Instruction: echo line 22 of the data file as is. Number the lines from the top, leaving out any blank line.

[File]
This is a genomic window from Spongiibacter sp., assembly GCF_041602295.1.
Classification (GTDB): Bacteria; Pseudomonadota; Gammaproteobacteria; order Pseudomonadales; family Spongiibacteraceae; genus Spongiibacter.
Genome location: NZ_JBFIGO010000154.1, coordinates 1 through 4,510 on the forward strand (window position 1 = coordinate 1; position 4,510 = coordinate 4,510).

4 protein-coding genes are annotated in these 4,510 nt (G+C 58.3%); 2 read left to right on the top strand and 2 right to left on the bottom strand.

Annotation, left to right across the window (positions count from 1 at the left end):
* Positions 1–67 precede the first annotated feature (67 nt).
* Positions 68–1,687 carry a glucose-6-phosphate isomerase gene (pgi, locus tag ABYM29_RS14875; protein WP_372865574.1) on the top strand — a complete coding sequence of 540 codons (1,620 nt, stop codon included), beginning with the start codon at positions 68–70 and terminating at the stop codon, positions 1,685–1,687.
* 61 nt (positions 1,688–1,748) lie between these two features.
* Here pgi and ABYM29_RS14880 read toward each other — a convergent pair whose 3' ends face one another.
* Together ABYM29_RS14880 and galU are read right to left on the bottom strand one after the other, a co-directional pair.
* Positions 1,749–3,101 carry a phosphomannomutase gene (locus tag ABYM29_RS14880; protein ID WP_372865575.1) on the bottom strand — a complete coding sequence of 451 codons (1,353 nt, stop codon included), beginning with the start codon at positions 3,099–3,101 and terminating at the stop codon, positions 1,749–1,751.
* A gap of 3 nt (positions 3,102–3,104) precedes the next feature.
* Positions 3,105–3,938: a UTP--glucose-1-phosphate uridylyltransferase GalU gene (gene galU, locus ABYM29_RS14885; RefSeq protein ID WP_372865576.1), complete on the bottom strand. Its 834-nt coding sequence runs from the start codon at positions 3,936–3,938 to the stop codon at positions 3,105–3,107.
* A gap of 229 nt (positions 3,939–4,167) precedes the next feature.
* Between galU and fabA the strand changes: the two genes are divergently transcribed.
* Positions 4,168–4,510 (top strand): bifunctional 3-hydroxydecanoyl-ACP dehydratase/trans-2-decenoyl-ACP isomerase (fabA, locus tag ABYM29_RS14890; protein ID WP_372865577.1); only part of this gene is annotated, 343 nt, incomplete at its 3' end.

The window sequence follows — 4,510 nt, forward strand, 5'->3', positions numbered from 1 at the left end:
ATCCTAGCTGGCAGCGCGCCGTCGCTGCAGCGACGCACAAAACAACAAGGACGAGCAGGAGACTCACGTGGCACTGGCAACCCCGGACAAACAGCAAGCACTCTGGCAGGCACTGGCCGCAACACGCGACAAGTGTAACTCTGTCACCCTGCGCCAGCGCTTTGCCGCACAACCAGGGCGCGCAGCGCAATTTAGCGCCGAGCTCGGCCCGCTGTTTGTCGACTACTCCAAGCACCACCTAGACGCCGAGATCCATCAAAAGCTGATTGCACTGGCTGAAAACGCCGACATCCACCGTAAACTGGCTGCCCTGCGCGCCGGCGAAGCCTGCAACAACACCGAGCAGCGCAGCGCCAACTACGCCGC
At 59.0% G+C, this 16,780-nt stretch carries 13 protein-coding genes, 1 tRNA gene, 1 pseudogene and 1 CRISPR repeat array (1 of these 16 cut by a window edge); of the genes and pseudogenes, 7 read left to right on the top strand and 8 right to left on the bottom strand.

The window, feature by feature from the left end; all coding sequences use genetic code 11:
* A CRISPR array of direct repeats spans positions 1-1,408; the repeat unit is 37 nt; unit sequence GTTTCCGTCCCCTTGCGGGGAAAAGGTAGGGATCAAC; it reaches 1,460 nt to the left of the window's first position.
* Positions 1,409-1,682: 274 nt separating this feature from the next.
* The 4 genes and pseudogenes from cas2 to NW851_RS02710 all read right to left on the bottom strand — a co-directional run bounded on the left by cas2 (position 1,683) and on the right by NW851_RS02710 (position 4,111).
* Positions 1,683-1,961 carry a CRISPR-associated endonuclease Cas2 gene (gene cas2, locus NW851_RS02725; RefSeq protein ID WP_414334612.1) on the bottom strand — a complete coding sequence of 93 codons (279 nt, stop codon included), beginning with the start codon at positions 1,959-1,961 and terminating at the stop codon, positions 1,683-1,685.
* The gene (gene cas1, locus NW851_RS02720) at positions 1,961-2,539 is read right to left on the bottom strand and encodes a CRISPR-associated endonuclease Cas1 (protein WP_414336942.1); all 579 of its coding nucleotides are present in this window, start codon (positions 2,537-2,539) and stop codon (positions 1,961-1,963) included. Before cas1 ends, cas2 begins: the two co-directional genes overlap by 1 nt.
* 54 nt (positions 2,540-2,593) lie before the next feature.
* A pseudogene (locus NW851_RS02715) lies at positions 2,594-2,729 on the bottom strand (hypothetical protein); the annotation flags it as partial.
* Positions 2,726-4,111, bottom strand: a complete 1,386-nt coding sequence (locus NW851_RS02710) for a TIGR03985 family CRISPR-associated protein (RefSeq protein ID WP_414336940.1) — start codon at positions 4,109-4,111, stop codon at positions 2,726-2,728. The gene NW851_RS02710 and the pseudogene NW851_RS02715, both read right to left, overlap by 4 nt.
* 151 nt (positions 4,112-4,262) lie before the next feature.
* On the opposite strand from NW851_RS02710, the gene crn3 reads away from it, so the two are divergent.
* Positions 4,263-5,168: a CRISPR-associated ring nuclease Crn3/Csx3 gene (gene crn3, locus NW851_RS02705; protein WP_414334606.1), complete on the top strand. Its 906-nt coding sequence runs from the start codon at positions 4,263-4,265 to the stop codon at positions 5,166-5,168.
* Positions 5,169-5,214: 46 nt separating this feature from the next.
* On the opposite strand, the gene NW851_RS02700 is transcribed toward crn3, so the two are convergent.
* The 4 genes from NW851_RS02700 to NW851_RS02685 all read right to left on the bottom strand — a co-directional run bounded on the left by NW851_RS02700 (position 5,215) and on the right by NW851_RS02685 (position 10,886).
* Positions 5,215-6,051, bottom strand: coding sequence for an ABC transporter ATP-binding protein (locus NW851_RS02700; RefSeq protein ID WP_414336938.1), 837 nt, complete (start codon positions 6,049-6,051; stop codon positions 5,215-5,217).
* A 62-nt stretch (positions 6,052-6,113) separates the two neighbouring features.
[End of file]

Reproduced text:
* Positions 1,409-1,682: 274 nt separating this feature from the next.